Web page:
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PokerListings.com is following Vancouver Canuck Roberto Luongo at the World Series of Poker and we're releasing a new update every day. We'll follow Luongo as he tries to outdo the deep run he made in 2012. In today's update Luongo talks about how he first got into poker and how the excitement of the World Series stacks up against events like the Olympics and the Stanley Cup finals.
Male: We're back with another update on Vancouver Canuck Roberto Luongo here at the World Series of Poker in Las Vegas. We spoke with Lu at his hotel room in Caesar's Palace and here at the Rio to find out how this pro hockey player first got into poker.
Lu: During the last lock out about seven or eight years ago, lot of free time on my hands. I always loved to play cards when I was younger with my brothers or with my friends or whatnot. So I started playing, you know, that was when Chris Moneymaker came out and won the main event. So it was on TV a lot, and I really started getting into it. And once I started liking the game, online and playing with my friends, that's when I started picking up some books. That was pretty much it. I mean my love for the game just kept on growing and growing until I was faced with an opportunity with Play Now to come down here and play in the main event. So there was no way I was going to turn that down.
You know, I started playing in the last lock out, about seven or eight years ago, and when I wasn't playing hockey I was pretty much playing poker all the time. And I got to see a lot of hands and really the more you play the more comfortable you feel in every situation and that's what helped me out the most.
Well obviously I'm a competitor, that's what I love the most about poker. But I think for me I like to play in tournaments so it's not just about the competition, but it's trying to outlast the other guy and making it far against the whole field. You know, it all ties into being an athlete and being competitive and trying to be better than the other guy.
Male: Luongo made it through his day one and he'll be back at the tables tomorrow. So we checked in to see how the pressure of the world series stacks up against big events like the Olympics and the Stanley Cup Finals.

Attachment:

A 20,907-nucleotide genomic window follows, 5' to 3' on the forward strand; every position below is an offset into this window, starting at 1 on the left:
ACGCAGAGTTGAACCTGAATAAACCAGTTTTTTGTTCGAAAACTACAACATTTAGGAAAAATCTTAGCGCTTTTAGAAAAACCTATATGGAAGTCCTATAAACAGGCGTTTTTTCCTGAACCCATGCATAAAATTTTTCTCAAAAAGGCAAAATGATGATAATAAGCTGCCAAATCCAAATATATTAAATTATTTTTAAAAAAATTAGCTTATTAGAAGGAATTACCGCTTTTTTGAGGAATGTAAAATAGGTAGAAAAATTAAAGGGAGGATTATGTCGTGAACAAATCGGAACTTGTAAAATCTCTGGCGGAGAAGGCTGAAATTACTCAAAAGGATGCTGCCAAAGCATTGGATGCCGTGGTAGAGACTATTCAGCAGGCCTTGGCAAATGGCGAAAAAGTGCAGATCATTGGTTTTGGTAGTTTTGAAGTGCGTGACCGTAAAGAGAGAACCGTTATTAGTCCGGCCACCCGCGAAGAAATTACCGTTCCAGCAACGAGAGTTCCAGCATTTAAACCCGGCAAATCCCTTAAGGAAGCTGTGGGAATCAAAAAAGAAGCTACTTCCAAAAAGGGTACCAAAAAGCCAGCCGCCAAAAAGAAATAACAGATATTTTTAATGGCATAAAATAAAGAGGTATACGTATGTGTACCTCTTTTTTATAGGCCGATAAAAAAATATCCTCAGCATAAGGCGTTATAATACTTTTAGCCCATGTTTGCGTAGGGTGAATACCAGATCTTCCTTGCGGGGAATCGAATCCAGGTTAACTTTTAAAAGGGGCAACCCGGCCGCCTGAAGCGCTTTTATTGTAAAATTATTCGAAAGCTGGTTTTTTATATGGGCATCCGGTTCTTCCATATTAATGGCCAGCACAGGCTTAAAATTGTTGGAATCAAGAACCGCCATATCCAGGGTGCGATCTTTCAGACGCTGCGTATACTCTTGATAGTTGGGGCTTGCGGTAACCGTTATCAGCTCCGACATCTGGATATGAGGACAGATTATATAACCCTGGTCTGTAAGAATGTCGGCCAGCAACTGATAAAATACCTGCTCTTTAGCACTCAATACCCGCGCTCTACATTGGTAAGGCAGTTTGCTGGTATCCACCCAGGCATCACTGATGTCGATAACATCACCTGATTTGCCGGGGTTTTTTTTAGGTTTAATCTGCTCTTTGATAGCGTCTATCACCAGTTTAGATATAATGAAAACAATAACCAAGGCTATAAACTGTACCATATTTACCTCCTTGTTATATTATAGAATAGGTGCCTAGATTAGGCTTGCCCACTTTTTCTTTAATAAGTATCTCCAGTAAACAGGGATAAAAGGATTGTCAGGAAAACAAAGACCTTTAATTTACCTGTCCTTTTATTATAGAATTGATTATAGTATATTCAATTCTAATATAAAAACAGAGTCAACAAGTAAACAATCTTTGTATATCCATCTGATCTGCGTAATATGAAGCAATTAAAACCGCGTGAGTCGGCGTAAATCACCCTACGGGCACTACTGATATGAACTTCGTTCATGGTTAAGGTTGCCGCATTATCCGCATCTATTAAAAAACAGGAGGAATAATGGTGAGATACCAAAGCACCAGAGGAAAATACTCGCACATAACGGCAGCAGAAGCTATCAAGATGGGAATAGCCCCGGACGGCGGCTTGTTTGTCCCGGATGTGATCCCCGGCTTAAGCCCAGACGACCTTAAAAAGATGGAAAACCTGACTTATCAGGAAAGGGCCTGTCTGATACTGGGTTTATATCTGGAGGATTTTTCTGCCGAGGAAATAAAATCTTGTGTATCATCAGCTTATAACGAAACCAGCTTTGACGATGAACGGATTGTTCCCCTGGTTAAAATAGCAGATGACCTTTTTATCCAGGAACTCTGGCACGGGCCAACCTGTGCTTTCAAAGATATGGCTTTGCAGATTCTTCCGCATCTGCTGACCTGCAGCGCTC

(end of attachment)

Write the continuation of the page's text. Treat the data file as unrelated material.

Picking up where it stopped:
Lu: You know I think once you start playing, you want to make sure that in hockey you're focused on what you've got to do that's good for your game. And poker I think you just got to be focused at all times and make sure you're making the right plays. You really can't have any mental lapses and stuff like that. Both are nerve-wracking for different reasons but they're both fun and exciting and they put you through a great range of emotions, whether it's the highest of highs or lowest of lows and that's what makes it fun. When you get deep into a tournament like this per se, the final table, definitely the nerves will be up there. I mean I'm not sure if they would be as high as the gold medal game or Game 7 Stanley Cup Playoffs, but it'd be right up there. There's a lot at stake and usually when there's a lot at stake, that's when you feel the most nervous.
You play for yourself in a WSOP which is quite different. In hockey, you're not only, you know, you can have a lot of people disappointing you, but I think first and foremost you don't want to let your teammates down. We all play for the same goal and you don't want to be responsible for any failure and that's tough to take. In WSOP you're definitely disappointed but you know you're the one that deals with it and you get over it on your own.